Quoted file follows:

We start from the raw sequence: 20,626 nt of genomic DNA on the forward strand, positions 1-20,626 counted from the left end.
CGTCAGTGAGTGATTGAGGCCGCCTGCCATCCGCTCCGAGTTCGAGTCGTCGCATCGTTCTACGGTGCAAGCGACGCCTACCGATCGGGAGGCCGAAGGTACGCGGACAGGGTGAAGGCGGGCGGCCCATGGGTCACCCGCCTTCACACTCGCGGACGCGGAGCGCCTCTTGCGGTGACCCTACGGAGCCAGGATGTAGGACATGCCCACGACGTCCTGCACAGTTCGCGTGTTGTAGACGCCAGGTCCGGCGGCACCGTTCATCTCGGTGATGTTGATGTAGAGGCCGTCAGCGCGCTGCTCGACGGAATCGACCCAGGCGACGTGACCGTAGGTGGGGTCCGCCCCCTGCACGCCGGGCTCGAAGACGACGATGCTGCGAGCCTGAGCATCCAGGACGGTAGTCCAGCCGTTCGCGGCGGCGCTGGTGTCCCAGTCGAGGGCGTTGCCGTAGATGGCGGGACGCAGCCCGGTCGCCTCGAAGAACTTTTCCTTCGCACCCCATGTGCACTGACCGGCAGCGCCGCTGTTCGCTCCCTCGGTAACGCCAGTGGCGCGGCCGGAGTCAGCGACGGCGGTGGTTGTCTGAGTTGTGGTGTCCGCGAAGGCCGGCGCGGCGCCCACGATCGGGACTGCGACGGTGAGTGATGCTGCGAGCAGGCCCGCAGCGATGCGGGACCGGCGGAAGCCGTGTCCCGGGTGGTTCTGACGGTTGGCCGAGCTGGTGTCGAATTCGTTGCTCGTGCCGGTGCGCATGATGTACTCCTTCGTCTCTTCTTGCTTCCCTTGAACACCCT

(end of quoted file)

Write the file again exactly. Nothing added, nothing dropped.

We start from the raw sequence: 20,626 nt of genomic DNA on the forward strand, positions 1-20,626 counted from the left end.
CGTCAGTGAGTGATTGAGGCCGCCTGCCATCCGCTCCGAGTTCGAGTCGTCGCATCGTTCTACGGTGCAAGCGACGCCTACCGATCGGGAGGCCGAAGGTACGCGGACAGGGTGAAGGCGGGCGGCCCATGGGTCACCCGCCTTCACACTCGCGGACGCGGAGCGCCTCTTGCGGTGACCCTACGGAGCCAGGATGTAGGACATGCCCACGACGTCCTGCACAGTTCGCGTGTTGTAGACGCCAGGTCCGGCGGCACCGTTCATCTCGGTGATGTTGATGTAGAGGCCGTCAGCGCGCTGCTCGACGGAATCGACCCAGGCGACGTGACCGTAGGTGGGGTCCGCCCCCTGCACGCCGGGCTCGAAGACGACGATGCTGCGAGCCTGAGCATCCAGGACGGTAGTCCAGCCGTTCGCGGCGGCGCTGGTGTCCCAGTCGAGGGCGTTGCCGTAGATGGCGGGACGCAGCCCGGTCGCCTCGAAGAACTTTTCCTTCGCACCCCATGTGCACTGACCGGCAGCGCCGCTGTTCGCTCCCTCGGTAACGCCAGTGGCGCGGCCGGAGTCAGCGACGGCGGTGGTTGTCTGAGTTGTGGTGTCCGCGAAGGCCGGCGCGGCGCCCACGATCGGGACTGCGACGGTGAGTGATGCTGCGAGCAGGCCCGCAGCGATGCGGGACCGGCGGAAGCCGTGTCCCGGGTGGTTCTGACGGTTGGCCGAGCTGGTGTCGAATTCGTTGCTCGTGCCGGTGCGCATGATGTACTCCTTCGTCTCTTCTTGCTTCCCTTGAACACCCT